But while scheduled wind turbine maintenance costs are relatively low, unscheduled maintenance can be another story. Original equipment manufacturers (OEMs) shouldered much of the cost associated with unscheduled maintenance and repair as part of their maintenance/warranty agreements. But original warrantees usually expire after two years, after which the asset owner is responsible for keeping things working and for fulfilling power agreement terms with the plant’s energy customers. And while unscheduled maintenance costs have not deterred wind energy’s growth, they can have a negative affect on a wind farm owner’s bottom line.

Gearbox: Achilles Heel?

Generator and gearbox rebuilds are generally a wind facility’s two most costly maintenance items, while other maintenance issues are highly specific to particular manufacturers, models and even site conditions, said Dave Luck, director of business development for enXco Service. “Unlike gearboxes on gas turbines, the variable loads on a wind turbine are an issue,” he said. In addition to taking routine lubrication oil samples, enXco’s technical services group performs root cause analysis of identified issues, evaluating explanations for failures by the original equipment manufacturers. “Root cause analysis and proactive questioning of OEMs’ latest ideas pay dividends,” said Luck.

As wind turbines have grown larger, gearbox reliability has suffered more than perhaps any other maintenance item. Variable loads that wind places on them are sometimes extremely difficult to predict. As the wind turbines get bigger, so do their design challenges. Blades on larger machines produce massive torque loads through the typical three-stage gearbox used in these big turbines. In an attempt to meet the increased torque requirement, manufacturers have developed huge, costly ring gears and bearings. When these components fail—often due to torque-related stress—replacement components often are expensive, not to mention difficult and time-consuming, to replace.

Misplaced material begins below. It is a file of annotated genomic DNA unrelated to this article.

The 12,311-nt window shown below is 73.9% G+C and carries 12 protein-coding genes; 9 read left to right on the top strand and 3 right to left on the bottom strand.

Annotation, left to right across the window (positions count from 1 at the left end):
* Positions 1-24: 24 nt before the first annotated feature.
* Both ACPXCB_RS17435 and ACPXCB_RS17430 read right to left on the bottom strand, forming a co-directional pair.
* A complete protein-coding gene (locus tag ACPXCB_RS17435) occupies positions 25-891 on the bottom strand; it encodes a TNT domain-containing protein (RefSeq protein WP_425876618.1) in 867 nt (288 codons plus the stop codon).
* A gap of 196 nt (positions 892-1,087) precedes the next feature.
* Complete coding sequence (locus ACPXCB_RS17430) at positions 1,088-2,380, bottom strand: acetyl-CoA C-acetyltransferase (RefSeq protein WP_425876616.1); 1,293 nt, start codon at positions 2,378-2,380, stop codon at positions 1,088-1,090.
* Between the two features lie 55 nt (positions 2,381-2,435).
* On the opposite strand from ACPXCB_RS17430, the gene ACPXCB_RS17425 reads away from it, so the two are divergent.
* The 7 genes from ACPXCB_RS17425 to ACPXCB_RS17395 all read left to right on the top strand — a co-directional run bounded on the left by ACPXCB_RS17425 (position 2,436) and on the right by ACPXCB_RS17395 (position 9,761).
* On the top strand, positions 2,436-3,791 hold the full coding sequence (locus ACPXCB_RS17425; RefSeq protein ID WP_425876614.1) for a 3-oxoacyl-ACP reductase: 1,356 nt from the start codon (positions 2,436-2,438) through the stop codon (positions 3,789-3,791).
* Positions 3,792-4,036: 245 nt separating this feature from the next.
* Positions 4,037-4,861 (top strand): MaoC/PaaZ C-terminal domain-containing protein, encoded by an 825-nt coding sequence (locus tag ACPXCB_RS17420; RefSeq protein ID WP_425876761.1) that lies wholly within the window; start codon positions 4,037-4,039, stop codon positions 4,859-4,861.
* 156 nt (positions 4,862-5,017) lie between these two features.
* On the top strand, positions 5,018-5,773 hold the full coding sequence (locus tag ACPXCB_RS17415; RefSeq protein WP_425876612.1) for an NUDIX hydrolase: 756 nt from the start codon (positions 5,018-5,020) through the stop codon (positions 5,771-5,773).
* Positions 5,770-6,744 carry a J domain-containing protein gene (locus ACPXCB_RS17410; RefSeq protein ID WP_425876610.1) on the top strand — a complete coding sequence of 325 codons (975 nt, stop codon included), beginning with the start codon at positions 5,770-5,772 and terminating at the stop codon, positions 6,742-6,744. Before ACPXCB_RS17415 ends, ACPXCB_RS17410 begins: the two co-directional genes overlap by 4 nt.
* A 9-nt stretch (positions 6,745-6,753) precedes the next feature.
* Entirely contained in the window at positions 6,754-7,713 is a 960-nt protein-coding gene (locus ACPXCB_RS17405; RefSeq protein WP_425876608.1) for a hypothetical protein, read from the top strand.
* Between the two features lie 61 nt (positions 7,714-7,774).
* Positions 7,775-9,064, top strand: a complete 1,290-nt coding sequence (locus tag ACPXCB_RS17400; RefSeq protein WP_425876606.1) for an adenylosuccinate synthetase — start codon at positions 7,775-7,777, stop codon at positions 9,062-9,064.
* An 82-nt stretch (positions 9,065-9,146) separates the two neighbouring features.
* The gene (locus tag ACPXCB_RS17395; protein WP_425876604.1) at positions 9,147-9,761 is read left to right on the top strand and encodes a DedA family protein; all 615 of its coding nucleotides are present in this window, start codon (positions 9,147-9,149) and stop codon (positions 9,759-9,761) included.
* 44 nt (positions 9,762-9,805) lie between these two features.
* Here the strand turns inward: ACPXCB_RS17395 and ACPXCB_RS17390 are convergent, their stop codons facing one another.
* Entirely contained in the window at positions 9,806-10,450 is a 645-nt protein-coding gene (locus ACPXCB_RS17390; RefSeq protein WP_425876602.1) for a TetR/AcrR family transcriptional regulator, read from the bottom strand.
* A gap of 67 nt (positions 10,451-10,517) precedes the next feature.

Transparency Needed

According to a 2007 report by the National Renewable Energy Laboratory (NREL), the wind energy industry has experienced high gearbox failure rates almost from its inception. Early wind turbine designs were dogged by fundamental gearbox design errors compounded by what NREL said was consistent underestimation of the operating loads. Over time, however, wind turbine manufacturers, gear designers, bearing manufacturers, consultants and lubrication engineers have improved load prediction, design, fabrication and operation.

But because gearboxes are one of a wind turbine system’s most expensive components, higher-than-expected failure rates add to the cost of wind energy. The NREL authors said future uncertainty of gearbox life expectancy is contributing to wind turbine price escalation.

The majority of wind turbine gearbox failures appear to start in the bearings, NREL said. These failures occur in spite of the fact that most gearboxes have been designed and developed using the best bearing-design practices available. Therefore, an early focus for researchers was discovering weaknesses in wind turbine gearbox bearing applications and deficiencies in the design process.